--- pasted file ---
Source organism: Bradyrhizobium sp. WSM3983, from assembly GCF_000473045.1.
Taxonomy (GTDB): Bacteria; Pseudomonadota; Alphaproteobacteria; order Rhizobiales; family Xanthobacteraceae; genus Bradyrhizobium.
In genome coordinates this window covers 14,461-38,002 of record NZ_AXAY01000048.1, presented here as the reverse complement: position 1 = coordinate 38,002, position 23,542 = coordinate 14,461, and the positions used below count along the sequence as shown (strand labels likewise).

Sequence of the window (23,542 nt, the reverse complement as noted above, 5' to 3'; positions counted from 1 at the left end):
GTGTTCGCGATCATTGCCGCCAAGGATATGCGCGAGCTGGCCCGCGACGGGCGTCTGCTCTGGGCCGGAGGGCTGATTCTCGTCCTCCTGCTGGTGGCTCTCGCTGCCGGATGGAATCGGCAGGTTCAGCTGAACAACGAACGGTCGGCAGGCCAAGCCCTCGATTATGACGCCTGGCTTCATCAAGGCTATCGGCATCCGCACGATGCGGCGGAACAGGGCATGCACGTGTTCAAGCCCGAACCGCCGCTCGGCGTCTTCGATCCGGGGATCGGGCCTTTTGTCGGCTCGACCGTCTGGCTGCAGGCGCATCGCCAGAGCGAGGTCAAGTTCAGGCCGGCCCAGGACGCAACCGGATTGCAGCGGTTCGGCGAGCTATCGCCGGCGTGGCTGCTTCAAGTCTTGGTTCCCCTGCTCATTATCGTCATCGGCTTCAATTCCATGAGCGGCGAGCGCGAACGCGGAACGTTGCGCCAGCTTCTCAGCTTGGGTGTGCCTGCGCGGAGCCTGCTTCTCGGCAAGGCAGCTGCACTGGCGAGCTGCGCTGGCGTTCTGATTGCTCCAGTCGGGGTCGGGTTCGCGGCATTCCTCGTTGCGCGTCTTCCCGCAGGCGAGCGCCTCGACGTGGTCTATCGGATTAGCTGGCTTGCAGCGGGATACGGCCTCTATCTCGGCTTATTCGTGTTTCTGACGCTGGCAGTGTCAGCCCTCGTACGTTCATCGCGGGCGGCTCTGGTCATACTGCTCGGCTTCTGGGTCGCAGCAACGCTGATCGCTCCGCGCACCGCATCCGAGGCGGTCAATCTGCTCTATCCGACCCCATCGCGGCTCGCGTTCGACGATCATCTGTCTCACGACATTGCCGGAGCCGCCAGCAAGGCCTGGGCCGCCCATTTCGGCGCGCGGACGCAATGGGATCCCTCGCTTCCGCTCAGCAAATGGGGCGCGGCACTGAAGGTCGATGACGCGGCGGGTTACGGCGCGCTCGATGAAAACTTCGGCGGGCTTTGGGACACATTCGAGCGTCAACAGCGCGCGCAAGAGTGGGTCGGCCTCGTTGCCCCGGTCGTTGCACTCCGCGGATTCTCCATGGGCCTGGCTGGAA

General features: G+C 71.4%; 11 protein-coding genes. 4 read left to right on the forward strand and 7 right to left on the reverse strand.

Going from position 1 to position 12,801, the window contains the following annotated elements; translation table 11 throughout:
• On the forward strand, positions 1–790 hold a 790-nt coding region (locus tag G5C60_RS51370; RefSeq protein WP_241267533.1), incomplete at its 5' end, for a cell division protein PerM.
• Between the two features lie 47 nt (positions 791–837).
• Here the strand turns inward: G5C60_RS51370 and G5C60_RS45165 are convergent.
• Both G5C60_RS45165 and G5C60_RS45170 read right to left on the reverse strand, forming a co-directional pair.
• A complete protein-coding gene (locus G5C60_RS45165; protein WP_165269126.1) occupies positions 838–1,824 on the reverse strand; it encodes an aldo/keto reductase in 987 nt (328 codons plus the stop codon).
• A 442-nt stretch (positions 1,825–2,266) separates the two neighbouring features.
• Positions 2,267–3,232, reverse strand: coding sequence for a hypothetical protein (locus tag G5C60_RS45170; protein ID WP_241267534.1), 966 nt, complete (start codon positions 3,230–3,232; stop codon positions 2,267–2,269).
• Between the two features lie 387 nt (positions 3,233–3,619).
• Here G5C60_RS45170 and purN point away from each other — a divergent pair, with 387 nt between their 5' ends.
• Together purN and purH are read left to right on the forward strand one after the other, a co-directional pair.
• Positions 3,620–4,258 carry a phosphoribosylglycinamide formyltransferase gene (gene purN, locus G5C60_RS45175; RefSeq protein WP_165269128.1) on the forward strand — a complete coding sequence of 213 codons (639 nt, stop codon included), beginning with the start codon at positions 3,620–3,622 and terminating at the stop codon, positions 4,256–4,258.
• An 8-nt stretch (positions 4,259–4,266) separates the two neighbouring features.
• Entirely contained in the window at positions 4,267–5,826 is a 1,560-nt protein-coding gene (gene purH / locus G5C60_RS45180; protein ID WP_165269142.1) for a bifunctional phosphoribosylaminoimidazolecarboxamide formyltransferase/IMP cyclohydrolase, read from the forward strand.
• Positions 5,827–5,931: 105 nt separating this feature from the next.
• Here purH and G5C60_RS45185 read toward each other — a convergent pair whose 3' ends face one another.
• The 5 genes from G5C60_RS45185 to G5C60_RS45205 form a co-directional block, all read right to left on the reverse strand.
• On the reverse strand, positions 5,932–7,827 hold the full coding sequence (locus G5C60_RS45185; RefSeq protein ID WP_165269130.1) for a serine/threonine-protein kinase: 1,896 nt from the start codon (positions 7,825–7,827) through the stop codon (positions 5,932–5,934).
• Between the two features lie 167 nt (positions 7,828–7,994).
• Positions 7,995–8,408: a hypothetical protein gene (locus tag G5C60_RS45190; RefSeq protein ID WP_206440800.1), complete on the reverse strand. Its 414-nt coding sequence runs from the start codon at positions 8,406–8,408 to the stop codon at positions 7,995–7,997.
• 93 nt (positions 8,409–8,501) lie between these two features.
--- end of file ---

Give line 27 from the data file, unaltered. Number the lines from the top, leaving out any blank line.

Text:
• 93 nt (positions 8,409–8,501) lie between these two features.